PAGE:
24 Universal Pre-Kindergarten Universal Pre-Kindergarten Capacity and Enrollment in Syracuse CapacityEnrollment Percent Overall Enrollment Rate Community-based Pre-K (n = 23) % School-based Pre-K (n = 20) % Total1,5131, %

25 43 UPK sites had the capacity to serve 1,513 children in ,311 children were enrolled, yielding an overall enrollment rate of 86.6%. Five out of 23 community- based pre-K sites had less than a 50% enrollment rate in Nov None of the school-based pre-K sites had less than a 50% enrollment rate.

26 Most children living in Syracuse are within ½ mile of a UPK site. Exceptions are in north, northeast, western, and the Valley. Notable low access areas include Washington Square neighborhood where upwards of 300 families receive childcare subsidies and the eastern portion of the Valley where the population of 0-10 year olds increased 130% between 1990 and 2000.

27 Onondaga County provides families with help to pay for child care: in a child care center, in a family child care home, or with a trusted relative or friend. Subsidized Child Care

28 Subsidy Eligibility Requirements Parents must work 20 or more hours per week and have incomes below these limits to qualify: Family Size234 Gross Annual Income $27,382$34,342$41,300

29 Child Care CentersCost per week Age GroupMin $Max $Avg $ 6 Weeks - 18 Months Months - 35 Months Years Years Years Years Family Day Care and Group Family Day Care (Home-based Providers)Cost per week Age GroupMin $Max $Avg $ 6 Weeks - 23 Months Months - 35 Months Years Years Average Cost of Child Care

30 Child Care Subsidies From 1/1/2006 until 10/1/07, Onondaga County Dept. of Social Services reported 4,642 child care subsidy cases.  1,972 (42.5%) non-service subsidies (families receiving public assistance)  2,670 (57.5%) service subsidies (income-eligible families not receiving public assistance)

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33 3 Head Start programs in high- need school districts are currently under-enrolled. The Head Start program provides grants to local public and private non-profit and for- profit agencies to provide comprehensive child development services to economically disadvantaged children and families, with a special focus on helping preschoolers develop the early reading and math skills they need to be successful in school.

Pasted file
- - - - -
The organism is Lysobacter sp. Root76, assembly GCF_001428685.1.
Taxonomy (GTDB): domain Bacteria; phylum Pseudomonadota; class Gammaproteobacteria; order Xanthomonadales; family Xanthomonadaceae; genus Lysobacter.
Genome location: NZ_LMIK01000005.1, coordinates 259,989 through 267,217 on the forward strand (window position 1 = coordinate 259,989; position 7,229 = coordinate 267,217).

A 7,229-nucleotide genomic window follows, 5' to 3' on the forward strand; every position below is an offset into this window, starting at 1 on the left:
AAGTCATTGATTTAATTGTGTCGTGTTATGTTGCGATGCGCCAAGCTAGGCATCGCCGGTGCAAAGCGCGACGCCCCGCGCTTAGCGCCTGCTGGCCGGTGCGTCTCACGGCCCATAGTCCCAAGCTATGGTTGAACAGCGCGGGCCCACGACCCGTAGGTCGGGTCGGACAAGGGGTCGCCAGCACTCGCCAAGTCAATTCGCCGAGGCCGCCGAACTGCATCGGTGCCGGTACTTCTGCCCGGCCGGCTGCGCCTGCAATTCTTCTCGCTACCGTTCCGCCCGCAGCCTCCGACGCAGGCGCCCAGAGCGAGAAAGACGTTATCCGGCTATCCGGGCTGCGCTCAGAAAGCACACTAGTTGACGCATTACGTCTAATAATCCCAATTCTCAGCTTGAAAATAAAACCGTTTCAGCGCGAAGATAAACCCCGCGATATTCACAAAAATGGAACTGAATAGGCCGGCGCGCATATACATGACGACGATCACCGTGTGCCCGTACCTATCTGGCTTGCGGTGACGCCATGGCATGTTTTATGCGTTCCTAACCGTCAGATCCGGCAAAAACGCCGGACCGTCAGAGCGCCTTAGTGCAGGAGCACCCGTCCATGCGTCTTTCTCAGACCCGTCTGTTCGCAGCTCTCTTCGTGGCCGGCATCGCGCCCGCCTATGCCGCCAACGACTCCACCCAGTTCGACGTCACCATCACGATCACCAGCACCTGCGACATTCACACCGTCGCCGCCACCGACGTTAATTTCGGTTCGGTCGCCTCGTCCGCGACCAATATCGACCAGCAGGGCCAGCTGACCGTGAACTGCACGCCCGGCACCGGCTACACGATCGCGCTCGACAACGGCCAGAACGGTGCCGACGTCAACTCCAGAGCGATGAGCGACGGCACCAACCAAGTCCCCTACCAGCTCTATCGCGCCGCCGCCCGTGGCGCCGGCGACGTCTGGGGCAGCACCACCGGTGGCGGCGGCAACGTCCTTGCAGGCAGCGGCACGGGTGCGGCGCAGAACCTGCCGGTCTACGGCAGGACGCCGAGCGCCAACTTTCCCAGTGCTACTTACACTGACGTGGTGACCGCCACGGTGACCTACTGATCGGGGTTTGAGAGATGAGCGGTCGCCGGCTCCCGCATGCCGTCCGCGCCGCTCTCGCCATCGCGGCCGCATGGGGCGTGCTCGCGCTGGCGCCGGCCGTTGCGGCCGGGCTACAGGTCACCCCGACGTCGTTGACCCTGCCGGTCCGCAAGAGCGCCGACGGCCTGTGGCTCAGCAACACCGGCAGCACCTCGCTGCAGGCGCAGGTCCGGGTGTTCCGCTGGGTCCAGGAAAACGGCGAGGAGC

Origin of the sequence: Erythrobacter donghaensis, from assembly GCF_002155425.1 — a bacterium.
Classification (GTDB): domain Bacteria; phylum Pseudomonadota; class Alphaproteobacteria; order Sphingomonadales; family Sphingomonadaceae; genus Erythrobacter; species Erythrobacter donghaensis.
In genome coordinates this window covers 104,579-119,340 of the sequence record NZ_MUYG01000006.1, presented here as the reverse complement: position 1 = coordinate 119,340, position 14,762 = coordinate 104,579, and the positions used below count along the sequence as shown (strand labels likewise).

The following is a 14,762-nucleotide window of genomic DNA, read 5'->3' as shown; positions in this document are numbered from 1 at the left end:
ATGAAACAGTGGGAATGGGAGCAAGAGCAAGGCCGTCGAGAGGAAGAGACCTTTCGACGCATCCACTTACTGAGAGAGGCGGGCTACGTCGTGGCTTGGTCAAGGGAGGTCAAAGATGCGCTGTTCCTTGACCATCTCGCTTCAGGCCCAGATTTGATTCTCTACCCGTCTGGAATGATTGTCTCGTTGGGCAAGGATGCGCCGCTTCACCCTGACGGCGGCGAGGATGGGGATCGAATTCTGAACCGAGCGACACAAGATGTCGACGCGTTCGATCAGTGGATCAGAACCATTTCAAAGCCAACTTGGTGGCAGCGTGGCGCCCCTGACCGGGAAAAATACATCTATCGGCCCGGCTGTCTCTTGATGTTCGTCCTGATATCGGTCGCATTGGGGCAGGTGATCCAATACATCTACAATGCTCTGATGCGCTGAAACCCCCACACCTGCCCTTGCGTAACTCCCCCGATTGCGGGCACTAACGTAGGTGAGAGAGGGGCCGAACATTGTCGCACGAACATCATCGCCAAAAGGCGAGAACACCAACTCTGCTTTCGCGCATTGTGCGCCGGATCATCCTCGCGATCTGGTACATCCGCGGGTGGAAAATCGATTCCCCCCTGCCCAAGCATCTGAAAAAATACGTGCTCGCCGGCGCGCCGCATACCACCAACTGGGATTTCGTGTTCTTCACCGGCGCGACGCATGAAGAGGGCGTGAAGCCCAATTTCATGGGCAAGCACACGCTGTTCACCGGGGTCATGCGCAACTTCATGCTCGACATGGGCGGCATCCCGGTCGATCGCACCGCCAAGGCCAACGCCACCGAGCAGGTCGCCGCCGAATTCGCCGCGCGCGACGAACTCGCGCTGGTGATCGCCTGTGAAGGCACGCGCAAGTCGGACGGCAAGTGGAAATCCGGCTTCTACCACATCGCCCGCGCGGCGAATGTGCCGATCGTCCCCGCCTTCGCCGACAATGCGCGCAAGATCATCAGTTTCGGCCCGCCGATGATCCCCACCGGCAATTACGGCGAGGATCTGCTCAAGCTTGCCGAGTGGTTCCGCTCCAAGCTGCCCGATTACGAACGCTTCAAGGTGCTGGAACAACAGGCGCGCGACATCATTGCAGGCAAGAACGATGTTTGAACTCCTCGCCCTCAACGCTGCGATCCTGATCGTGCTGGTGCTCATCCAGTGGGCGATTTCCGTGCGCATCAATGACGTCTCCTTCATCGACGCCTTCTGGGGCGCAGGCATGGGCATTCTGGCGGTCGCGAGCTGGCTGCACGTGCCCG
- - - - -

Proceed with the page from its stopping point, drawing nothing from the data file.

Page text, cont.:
34 Approximately families living in Washington Square, the Near Westside and Brighton made use of child care subsidies from Jan 1, 2006 through October 1, 2007.

35 High-need neighborhoods have few child care centers, UPK programs and Head Start programs located directly within the neighborhood.

36 Concluding Remarks

37 Geographic Access  Examine UPK and Head Start Program under- enrollment in high-need areas.  Investigate the need for, and expansion of, off-hour care both in the city and surrounding areas.  Examine whether public transportation is an important means of getting children to child care and if existing public transportation meets the needs of parents.

38 Questions for Providers How can child care providers respond to growth in UPK services for 4 year-olds and plans to serve 3’s? What would it take to increase infant and toddler capacity in regulated care? What would it take to increase part-day and part- week options in regulated care? What would it take to encourage more providers to offer off-hour care?

39 Recommendations to DSS  Reimburse infant and toddler care at State market rate to increase supply for subsidized families.  Pay enhanced market rate for off-hours care.

40 Policy & Research Recommendations  Create local “think tank” to study mapping data and develop specific recommendations.  Fund a comprehensive research study to learn more about child care demand and how well local child care responds to family needs.  Explore role that businesses and economic planners can play in developing child care that meets specific work force needs.

41 Recommendations (cont’d) Ultimate goal - create a 5-year strategic plan to:  Improve planning for child care and after-school services  Facilitate collaborative planning and service delivery  Strengthen child care delivery system  Respond more effectively to changing family needs

42 Presentation and downloadable maps will be available at Thank You